Martin Gale’s paint­ing elo­quently sums up a de­ci­sive ex­pe­ri­ence for many gen­er­a­tions of Ir­ish peo­ple

The Irish Times - Friday - The Ticket - - THE TAKE CRITICS’ CHOICE - AIDANDUNNE

What is it?

Be­gin­ning of Dark­ness is a paint­ing by Martin Gale. It’s in­cluded in his cur­rent ex­hi­bi­tion, Blood­lines, at the Tay­lor Gal­leries in Dublin. A young man, re­spectably dressed in a suit, shirt and tie, over­coat thrown over one arm while he holds a small case with the other, stands by the side of a nar­row coun­try lane. Though rut­ted with car tracks, the lane is well-tended, peb­bled and bounded by verges and clipped hedges. Trees, all but bare of leaves, loom to the left. A tele­phone line runs over­head to the right. The man ap­pears strained, his brow knit­ted. His sta­tus is not spec­i­fied but some­how it seems that he is leav­ing rather than ar­riv­ing. It’s been rain­ing and pools re­flect a cloudy sky.

How was it done?

Gale works in a tra­di­tional way, care­fully de­vis­ing his com­po­si­tions and of­ten mak­ing prepara­tory stud­ies be­fore com­mit­ting him­self to a pic­ture. Much of his work con­sists of de­pict­ing in­di­vid­u­als in ru­ral set­tings, and he man­ages these tableaux with a cer­tain the­atri­cal flair. There’s usu­ally an el­e­ment of ten­sion. That ten­sion can emerge from the de­meanour of the fig­ure, with in­ti­ma­tions of in­ner con­flict or trou­bling memories, or the fig­ure’s re­la­tion­ship to the set­ting. Gale’s tonal range is gen­er­ally broad, from al­most-pierc­ing lights to chill, earthy darks, and there is a hard-edged, lin­ear qual­ity to his paint­ing.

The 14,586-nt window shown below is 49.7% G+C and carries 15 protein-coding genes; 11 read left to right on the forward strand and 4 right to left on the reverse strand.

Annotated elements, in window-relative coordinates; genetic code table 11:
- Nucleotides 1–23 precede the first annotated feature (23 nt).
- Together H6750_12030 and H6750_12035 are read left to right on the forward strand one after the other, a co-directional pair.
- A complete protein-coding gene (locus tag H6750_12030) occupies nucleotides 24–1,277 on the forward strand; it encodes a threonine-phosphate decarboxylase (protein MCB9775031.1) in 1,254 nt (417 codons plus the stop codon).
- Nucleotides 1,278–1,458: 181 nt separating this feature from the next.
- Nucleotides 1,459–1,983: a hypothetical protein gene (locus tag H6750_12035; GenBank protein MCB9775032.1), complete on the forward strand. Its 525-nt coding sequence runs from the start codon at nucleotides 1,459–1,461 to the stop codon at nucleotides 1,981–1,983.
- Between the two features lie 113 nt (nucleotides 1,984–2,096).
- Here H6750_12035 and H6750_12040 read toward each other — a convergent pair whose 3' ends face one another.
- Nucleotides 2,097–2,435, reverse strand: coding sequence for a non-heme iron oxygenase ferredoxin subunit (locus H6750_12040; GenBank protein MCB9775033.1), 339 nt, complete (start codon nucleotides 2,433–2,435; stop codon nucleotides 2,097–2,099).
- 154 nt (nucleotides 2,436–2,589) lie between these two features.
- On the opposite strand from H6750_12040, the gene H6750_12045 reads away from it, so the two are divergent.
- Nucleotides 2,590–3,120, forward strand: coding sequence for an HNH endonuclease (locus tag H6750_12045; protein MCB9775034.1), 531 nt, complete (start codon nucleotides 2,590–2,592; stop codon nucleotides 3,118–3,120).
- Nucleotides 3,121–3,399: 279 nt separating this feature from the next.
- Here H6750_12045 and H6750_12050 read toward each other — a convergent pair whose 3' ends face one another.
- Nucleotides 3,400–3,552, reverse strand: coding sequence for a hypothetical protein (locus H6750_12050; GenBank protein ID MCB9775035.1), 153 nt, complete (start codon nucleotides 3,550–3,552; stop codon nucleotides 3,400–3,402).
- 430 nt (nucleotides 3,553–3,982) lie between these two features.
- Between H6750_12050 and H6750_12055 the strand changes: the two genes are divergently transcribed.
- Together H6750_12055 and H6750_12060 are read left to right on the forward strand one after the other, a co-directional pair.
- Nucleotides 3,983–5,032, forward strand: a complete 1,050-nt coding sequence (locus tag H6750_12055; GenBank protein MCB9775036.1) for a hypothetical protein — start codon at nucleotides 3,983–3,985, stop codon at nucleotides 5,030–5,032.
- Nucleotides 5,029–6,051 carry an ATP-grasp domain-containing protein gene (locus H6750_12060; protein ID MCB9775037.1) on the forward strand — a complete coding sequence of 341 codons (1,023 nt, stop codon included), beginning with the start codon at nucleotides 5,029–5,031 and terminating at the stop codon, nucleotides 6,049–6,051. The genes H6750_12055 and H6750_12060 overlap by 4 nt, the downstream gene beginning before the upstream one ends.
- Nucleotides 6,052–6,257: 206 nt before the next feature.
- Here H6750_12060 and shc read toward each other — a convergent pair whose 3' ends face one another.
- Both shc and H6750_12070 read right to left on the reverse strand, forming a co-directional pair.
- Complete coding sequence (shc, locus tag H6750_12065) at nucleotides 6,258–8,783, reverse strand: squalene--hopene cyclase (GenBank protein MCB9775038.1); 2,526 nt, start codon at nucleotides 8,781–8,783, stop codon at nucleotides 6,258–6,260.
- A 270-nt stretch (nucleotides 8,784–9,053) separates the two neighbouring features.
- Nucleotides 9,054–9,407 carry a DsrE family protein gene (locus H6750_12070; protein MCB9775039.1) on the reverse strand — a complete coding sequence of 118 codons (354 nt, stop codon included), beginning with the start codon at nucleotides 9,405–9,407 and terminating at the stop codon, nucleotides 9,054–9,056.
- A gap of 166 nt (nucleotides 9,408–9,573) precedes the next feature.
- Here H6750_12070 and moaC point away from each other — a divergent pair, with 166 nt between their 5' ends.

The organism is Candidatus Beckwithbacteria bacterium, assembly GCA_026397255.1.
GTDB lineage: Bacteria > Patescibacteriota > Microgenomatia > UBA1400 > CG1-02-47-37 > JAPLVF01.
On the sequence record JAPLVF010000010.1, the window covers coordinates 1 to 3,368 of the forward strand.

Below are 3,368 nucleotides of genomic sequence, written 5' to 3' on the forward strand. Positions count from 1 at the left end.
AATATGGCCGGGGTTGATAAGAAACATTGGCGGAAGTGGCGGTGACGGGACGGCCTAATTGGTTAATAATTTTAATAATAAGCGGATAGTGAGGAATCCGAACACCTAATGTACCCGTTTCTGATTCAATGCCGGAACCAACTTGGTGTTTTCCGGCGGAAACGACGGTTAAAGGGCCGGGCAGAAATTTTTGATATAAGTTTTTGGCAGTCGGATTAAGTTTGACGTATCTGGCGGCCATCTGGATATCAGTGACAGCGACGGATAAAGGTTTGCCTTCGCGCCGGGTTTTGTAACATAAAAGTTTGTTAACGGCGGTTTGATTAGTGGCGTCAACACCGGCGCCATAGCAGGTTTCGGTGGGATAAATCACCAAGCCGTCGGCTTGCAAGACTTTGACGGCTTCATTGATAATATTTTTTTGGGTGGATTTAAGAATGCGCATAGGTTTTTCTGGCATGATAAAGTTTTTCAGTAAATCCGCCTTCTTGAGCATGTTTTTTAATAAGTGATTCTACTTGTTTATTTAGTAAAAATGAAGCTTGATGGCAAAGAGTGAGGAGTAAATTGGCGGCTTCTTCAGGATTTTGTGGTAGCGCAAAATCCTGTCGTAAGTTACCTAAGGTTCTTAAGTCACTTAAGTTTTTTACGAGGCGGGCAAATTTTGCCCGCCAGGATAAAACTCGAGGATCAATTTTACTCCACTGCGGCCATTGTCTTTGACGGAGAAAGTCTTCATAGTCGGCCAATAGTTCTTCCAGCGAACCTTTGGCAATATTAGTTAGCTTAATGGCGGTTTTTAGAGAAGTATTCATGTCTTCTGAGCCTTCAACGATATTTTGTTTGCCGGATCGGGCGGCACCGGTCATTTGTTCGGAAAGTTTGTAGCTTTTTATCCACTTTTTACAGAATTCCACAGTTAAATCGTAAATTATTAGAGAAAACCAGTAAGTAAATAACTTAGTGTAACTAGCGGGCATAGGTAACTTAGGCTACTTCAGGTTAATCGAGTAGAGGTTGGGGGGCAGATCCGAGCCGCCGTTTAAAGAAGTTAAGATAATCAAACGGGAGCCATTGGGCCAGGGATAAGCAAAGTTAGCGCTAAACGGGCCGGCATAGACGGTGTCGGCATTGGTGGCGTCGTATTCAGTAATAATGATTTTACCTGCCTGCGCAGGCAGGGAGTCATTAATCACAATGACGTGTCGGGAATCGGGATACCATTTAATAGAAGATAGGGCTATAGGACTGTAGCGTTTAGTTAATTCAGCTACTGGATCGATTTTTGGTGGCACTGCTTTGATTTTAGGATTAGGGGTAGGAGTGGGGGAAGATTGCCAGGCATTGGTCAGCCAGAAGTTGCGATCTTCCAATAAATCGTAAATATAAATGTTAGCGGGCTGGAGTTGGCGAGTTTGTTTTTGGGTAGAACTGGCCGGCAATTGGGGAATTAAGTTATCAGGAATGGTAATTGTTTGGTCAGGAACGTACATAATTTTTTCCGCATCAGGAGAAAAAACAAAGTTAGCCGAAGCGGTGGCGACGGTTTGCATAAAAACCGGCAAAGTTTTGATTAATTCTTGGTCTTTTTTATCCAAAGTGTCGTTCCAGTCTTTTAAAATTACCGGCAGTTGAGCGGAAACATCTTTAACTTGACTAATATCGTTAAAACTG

Where can I see it?

Blood­lines is on view at the Tay­lor Gal­leries, Dublin un­til June 2nd. As a nod to his fam­ily’s eques­trian back­ground (his fa­ther was a jockey and his grand­mother a horse painter) he in­cludes sev­eral stud­ies of horses – not a sub­ject that has pre­vi­ously at­tracted him, oddly enough.

Is it a typ­i­cal work by the artist?

It is cer­tainly not un­typ­i­cal in that over sev­eral decades Gale has made a huge body of work that re­flects the ex­pe­ri­ence of liv­ing in ru­ral Ire­land, some­thing that makes his paint­ings all the more uni­ver­sal, be­cause he does not pan­der to re­ceived im­ages of an Ir­ish pic­turesque. Rather, he de­scribes the daily en­coun­ters with the weather, with the dif­fer­ent sense of scale that ap­plies in the coun­try, where the land­scape can be so dis­con­cert­ingly big and in­sis­tent, with the dif­fer­ent psy­chol­ogy that per­tains in the ru­ral environmen­t, in which fewer peo­ple can, para­dox­i­cally, feel more pres­sure than greater con­cen­tra­tions of peo­ple in the ur­ban con­fines. So all of life is there, in his paint­ings, in a height­ened way.

Be­gin­ning of Dark­ness is typ­i­cal in its sub­ject mat­ter and treat­ment, but also un­typ­i­cal in that it is one of those works that artists pro­duce from time to time that seem to sum up what they are about. Gale said that he was think­ing about his fam­ily his­tory, his par­ents and grand­par­ents, when he was mak­ing the work in Blood­lines, and there is a pe­riod note to this and sev­eral other paint­ings in the show, to­gether with ref­er­ences to em­i­gra­tion. It is easy to iden­tify with the lone fig­ure in the lane – a favourite mo­tif fro the artist. His for­mal­ity and ap­pre­hen­sion open up nar­ra­tive pos­si­bil­i­ties (as does what looks like a pi­o­neer pin in his lapel), but Gale is not telling a story, he is summing up count­less sto­ries in one im­age.

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